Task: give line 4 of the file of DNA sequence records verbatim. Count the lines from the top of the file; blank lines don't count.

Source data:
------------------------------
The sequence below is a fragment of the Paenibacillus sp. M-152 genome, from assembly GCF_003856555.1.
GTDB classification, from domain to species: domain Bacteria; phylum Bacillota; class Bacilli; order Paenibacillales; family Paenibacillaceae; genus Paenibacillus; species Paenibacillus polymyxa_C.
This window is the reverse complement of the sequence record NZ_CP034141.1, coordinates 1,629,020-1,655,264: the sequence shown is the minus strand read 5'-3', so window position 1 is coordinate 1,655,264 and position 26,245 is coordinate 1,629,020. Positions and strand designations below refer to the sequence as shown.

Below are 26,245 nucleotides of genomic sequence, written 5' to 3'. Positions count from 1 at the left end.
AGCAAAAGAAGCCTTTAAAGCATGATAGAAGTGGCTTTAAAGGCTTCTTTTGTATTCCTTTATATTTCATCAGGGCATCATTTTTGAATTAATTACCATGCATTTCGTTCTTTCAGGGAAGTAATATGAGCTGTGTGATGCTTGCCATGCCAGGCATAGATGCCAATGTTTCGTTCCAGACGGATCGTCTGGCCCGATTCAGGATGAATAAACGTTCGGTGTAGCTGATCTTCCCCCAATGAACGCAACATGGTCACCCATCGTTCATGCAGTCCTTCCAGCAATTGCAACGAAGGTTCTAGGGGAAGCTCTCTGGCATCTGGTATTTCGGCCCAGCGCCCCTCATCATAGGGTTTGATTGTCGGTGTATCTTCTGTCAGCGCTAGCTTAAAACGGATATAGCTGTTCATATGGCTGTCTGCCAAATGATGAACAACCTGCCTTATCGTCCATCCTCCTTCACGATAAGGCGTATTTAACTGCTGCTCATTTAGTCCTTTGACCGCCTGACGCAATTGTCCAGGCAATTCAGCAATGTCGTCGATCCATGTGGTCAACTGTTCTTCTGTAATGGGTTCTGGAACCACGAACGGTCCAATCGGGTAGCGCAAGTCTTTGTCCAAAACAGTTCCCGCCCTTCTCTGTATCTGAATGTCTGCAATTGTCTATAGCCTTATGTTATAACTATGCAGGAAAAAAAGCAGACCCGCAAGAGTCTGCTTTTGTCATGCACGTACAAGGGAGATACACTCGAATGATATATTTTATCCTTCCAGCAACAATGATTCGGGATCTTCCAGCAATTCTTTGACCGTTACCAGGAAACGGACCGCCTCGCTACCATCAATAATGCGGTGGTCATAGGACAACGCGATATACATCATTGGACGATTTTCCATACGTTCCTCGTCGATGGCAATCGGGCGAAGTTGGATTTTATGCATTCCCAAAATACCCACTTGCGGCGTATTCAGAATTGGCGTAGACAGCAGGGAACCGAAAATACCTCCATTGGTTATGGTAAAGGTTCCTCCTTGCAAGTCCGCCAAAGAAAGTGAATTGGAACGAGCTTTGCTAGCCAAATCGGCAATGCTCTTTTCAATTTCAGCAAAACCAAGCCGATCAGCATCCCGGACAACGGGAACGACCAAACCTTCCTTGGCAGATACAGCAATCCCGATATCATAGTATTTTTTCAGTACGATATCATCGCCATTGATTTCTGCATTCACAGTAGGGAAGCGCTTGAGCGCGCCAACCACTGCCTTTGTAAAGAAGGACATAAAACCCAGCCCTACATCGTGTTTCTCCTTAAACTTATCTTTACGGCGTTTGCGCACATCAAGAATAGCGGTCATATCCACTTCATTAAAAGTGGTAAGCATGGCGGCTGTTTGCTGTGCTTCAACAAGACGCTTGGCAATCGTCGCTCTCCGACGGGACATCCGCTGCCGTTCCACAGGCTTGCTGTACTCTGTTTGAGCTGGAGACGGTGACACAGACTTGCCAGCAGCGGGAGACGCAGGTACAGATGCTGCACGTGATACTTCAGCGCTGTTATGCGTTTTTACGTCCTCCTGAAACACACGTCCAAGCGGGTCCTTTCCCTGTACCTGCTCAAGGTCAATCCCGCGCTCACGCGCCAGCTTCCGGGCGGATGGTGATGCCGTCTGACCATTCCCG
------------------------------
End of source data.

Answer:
Below are 26,245 nucleotides of genomic sequence, written 5' to 3'. Positions count from 1 at the left end.